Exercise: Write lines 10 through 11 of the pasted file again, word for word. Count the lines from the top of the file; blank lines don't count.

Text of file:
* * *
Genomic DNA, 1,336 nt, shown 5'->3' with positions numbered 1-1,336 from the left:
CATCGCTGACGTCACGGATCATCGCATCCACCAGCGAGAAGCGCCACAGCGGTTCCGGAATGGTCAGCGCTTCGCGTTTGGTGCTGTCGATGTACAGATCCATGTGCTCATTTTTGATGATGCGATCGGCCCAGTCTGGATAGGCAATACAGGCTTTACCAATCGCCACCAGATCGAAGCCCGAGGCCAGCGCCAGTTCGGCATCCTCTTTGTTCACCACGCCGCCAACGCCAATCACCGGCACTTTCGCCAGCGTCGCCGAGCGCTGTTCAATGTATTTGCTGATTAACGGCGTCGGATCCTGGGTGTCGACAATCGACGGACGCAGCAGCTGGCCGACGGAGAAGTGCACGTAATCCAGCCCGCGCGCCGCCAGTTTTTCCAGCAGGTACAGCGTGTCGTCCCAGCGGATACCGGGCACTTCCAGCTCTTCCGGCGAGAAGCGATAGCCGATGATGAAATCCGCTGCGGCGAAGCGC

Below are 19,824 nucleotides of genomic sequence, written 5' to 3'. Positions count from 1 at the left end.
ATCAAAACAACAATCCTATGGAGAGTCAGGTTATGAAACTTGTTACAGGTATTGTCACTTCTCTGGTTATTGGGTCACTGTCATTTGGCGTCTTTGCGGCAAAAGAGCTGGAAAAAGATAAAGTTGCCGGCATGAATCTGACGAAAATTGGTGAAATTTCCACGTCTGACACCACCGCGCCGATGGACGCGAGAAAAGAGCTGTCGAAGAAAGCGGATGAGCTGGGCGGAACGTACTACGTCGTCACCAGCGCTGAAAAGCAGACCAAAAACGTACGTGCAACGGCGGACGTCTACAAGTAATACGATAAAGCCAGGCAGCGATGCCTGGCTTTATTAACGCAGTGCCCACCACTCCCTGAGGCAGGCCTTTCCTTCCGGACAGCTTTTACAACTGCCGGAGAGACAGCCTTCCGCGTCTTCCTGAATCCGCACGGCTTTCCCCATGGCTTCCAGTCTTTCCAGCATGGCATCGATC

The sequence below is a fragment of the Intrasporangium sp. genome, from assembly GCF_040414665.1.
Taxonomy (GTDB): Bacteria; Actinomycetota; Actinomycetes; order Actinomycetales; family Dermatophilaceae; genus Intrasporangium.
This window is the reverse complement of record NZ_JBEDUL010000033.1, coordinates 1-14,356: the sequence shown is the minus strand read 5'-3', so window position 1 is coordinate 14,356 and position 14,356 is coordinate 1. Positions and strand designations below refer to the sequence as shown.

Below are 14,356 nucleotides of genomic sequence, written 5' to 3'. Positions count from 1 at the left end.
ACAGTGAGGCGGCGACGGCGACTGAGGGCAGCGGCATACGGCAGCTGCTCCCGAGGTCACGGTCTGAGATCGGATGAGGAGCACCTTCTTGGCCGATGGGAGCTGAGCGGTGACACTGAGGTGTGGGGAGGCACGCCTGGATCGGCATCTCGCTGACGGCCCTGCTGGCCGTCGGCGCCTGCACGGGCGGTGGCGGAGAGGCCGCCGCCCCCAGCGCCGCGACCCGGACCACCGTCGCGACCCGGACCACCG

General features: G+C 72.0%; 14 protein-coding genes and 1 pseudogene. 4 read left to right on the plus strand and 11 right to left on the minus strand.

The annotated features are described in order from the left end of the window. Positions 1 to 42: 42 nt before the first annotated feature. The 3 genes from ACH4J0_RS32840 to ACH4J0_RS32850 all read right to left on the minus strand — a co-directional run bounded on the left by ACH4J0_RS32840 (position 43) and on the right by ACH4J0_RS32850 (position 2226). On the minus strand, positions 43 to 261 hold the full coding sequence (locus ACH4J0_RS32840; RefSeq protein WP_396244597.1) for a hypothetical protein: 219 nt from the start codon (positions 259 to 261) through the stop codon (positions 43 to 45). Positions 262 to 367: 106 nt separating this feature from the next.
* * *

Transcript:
General features: G+C 72.0%; 14 protein-coding genes and 1 pseudogene. 4 read left to right on the plus strand and 11 right to left on the minus strand.

The annotated features are described in order from the left end of the window. Positions 1 to 42: 42 nt before the first annotated feature. The 3 genes from ACH4J0_RS32840 to ACH4J0_RS32850 all read right to left on the minus strand — a co-directional run bounded on the left by ACH4J0_RS32840 (position 43) and on the right by ACH4J0_RS32850 (position 2226). On the minus strand, positions 43 to 261 hold the full coding sequence (locus ACH4J0_RS32840; RefSeq protein WP_396244597.1) for a hypothetical protein: 219 nt from the start codon (positions 259 to 261) through the stop codon (positions 43 to 45). Positions 262 to 367: 106 nt separating this feature from the next.